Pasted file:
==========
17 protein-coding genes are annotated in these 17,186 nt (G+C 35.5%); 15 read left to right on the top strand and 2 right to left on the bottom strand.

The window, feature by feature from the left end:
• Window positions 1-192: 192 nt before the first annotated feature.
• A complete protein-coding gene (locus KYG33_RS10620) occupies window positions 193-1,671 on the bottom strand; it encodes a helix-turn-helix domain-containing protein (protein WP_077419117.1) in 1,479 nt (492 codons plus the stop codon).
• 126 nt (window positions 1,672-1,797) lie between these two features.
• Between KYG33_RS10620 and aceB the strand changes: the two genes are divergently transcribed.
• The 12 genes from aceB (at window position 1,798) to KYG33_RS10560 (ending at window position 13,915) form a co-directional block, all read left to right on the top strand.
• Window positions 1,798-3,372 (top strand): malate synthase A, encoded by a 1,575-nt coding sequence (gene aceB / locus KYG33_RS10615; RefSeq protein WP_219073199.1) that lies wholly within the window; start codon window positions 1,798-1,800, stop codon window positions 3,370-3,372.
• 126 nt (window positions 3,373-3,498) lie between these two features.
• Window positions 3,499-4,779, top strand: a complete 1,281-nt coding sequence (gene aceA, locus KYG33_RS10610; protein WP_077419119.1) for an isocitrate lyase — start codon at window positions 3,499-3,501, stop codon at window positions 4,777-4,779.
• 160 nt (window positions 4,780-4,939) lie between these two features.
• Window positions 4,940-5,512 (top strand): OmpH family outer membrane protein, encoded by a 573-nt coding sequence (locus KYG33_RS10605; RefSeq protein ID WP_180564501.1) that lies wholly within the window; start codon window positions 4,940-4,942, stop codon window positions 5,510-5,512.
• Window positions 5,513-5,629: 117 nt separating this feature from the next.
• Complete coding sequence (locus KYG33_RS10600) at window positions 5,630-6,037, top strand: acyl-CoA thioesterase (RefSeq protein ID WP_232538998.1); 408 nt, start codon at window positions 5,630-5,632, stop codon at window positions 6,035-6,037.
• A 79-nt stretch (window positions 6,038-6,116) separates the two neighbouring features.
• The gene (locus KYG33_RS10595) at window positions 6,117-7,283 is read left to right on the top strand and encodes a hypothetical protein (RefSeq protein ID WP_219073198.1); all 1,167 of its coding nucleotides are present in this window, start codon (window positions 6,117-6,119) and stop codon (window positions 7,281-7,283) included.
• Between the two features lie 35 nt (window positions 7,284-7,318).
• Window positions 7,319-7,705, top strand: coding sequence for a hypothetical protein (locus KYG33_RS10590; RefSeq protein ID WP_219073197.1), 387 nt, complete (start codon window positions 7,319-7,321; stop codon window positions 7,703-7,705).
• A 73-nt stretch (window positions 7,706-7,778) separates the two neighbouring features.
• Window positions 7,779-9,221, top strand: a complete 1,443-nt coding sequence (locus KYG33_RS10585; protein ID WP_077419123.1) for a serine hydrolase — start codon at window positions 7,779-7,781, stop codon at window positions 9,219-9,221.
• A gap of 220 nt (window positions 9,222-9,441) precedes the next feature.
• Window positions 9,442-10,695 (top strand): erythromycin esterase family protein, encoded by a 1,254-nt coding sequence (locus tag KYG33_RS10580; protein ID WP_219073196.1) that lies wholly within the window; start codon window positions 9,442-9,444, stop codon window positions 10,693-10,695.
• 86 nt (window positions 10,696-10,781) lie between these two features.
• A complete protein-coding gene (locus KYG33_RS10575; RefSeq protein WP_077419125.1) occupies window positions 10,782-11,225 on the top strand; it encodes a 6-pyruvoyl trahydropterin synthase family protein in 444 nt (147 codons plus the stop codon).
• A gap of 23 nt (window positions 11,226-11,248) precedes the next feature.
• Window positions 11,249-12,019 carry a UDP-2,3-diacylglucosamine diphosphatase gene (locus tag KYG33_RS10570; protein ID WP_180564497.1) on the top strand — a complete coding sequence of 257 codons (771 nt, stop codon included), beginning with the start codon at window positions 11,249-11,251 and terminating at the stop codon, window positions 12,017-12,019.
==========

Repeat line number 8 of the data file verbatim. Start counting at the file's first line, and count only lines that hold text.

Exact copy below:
• Window positions 1,798-3,372 (top strand): malate synthase A, encoded by a 1,575-nt coding sequence (gene aceB / locus KYG33_RS10615; RefSeq protein WP_219073199.1) that lies wholly within the window; start codon window positions 1,798-1,800, stop codon window positions 3,370-3,372.